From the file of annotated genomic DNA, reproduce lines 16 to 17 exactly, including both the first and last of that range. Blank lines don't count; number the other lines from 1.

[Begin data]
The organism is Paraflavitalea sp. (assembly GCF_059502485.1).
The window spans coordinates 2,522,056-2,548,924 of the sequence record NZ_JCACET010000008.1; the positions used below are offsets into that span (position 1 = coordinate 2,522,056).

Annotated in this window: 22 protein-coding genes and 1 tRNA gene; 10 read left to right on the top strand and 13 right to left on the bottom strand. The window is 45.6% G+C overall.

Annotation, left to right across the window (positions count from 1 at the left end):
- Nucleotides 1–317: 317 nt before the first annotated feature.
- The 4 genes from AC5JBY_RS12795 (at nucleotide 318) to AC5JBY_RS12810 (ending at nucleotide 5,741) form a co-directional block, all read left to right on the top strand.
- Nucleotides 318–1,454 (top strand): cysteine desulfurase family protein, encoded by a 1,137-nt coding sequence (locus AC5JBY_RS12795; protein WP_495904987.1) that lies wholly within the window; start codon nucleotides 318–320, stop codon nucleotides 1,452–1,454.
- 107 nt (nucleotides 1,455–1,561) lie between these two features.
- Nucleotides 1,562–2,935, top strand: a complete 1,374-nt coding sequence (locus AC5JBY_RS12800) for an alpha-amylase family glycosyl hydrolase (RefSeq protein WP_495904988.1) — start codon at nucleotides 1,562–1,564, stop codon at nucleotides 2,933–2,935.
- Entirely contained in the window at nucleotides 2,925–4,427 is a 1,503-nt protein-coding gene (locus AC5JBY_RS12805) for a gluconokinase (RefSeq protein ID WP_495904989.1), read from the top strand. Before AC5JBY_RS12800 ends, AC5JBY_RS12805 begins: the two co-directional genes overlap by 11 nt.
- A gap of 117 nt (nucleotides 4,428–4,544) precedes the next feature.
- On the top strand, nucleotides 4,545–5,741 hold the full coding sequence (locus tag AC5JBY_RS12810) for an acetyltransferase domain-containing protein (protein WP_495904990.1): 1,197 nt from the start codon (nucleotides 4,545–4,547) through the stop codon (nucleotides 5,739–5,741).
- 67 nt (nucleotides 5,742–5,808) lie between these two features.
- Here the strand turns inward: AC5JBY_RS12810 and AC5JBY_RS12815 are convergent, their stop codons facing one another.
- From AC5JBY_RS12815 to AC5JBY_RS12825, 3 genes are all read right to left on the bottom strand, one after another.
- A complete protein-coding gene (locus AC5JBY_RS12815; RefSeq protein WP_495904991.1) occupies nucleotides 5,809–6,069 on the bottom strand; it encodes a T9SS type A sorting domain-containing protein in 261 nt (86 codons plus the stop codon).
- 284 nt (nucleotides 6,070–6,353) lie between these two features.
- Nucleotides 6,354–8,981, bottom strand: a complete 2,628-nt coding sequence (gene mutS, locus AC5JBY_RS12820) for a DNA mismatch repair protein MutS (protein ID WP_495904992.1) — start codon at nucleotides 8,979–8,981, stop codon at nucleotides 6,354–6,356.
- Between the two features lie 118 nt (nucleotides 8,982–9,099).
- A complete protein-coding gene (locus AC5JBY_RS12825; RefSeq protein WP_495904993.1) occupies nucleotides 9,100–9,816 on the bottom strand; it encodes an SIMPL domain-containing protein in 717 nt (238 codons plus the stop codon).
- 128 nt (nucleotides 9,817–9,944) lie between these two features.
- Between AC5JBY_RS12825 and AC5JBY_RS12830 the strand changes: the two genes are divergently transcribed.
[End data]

- A complete protein-coding gene (locus AC5JBY_RS12815; RefSeq protein WP_495904991.1) occupies nucleotides 5,809–6,069 on the bottom strand; it encodes a T9SS type A sorting domain-containing protein in 261 nt (86 codons plus the stop codon).
- 284 nt (nucleotides 6,070–6,353) lie between these two features.